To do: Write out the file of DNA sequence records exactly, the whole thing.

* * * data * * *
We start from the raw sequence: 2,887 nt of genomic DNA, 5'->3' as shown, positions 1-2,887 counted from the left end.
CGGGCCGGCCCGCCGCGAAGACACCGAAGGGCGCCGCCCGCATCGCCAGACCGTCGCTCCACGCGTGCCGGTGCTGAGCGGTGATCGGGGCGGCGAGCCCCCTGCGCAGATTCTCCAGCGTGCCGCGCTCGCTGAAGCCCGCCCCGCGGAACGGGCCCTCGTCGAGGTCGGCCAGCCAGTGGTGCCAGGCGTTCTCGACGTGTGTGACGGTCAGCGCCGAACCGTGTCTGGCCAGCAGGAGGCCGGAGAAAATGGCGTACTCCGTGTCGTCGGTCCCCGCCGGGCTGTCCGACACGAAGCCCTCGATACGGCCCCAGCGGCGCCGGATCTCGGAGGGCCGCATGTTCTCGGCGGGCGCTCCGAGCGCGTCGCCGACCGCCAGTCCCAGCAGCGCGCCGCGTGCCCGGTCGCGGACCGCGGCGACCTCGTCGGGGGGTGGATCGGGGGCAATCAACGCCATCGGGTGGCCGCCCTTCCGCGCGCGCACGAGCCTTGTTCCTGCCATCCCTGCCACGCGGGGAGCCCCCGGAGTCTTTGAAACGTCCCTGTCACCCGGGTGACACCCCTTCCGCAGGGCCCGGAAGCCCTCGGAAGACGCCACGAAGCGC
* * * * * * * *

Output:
We start from the raw sequence: 2,887 nt of genomic DNA, 5'->3' as shown, positions 1-2,887 counted from the left end.
CGGGCCGGCCCGCCGCGAAGACACCGAAGGGCGCCGCCCGCATCGCCAGACCGTCGCTCCACGCGTGCCGGTGCTGAGCGGTGATCGGGGCGGCGAGCCCCCTGCGCAGATTCTCCAGCGTGCCGCGCTCGCTGAAGCCCGCCCCGCGGAACGGGCCCTCGTCGAGGTCGGCCAGCCAGTGGTGCCAGGCGTTCTCGACGTGTGTGACGGTCAGCGCCGAACCGTGTCTGGCCAGCAGGAGGCCGGAGAAAATGGCGTACTCCGTGTCGTCGGTCCCCGCCGGGCTGTCCGACACGAAGCCCTCGATACGGCCCCAGCGGCGCCGGATCTCGGAGGGCCGCATGTTCTCGGCGGGCGCTCCGAGCGCGTCGCCGACCGCCAGTCCCAGCAGCGCGCCGCGTGCCCGGTCGCGGACCGCGGCGACCTCGTCGGGGGGTGGATCGGGGGCAATCAACGCCATCGGGTGGCCGCCCTTCCGCGCGCGCACGAGCCTTGTTCCTGCCATCCCTGCCACGCGGGGAGCCCCCGGAGTCTTTGAAACGTCCCTGTCACCCGGGTGACACCCCTTCCGCAGGGCCCGGAAGCCCTCGGAAGACGCCACGAAGCGC